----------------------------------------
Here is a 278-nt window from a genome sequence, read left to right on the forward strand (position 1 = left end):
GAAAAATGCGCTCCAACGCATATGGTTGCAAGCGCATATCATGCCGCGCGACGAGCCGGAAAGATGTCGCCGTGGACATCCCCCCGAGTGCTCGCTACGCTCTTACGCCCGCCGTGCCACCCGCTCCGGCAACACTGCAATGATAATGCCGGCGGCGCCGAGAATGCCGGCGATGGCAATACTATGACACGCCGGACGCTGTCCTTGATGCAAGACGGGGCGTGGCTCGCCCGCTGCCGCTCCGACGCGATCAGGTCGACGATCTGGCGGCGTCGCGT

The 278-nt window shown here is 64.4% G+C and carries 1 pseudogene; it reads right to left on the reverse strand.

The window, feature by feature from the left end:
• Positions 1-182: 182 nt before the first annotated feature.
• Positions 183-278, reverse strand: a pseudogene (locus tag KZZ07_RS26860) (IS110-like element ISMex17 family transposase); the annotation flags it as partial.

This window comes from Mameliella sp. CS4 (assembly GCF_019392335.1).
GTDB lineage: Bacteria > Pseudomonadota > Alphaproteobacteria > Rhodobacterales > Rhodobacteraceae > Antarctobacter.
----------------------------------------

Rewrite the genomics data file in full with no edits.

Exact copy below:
Here is a 278-nt window from a genome sequence, read left to right on the forward strand (position 1 = left end):
GAAAAATGCGCTCCAACGCATATGGTTGCAAGCGCATATCATGCCGCGCGACGAGCCGGAAAGATGTCGCCGTGGACATCCCCCCGAGTGCTCGCTACGCTCTTACGCCCGCCGTGCCACCCGCTCCGGCAACACTGCAATGATAATGCCGGCGGCGCCGAGAATGCCGGCGATGGCAATACTATGACACGCCGGACGCTGTCCTTGATGCAAGACGGGGCGTGGCTCGCCCGCTGCCGCTCCGACGCGATCAGGTCGACGATCTGGCGGCGTCGCGT

The 278-nt window shown here is 64.4% G+C and carries 1 pseudogene; it reads right to left on the reverse strand.

The window, feature by feature from the left end:
• Positions 1-182: 182 nt before the first annotated feature.
• Positions 183-278, reverse strand: a pseudogene (locus tag KZZ07_RS26860) (IS110-like element ISMex17 family transposase); the annotation flags it as partial.

This window comes from Mameliella sp. CS4 (assembly GCF_019392335.1).
GTDB lineage: Bacteria > Pseudomonadota > Alphaproteobacteria > Rhodobacterales > Rhodobacteraceae > Antarctobacter.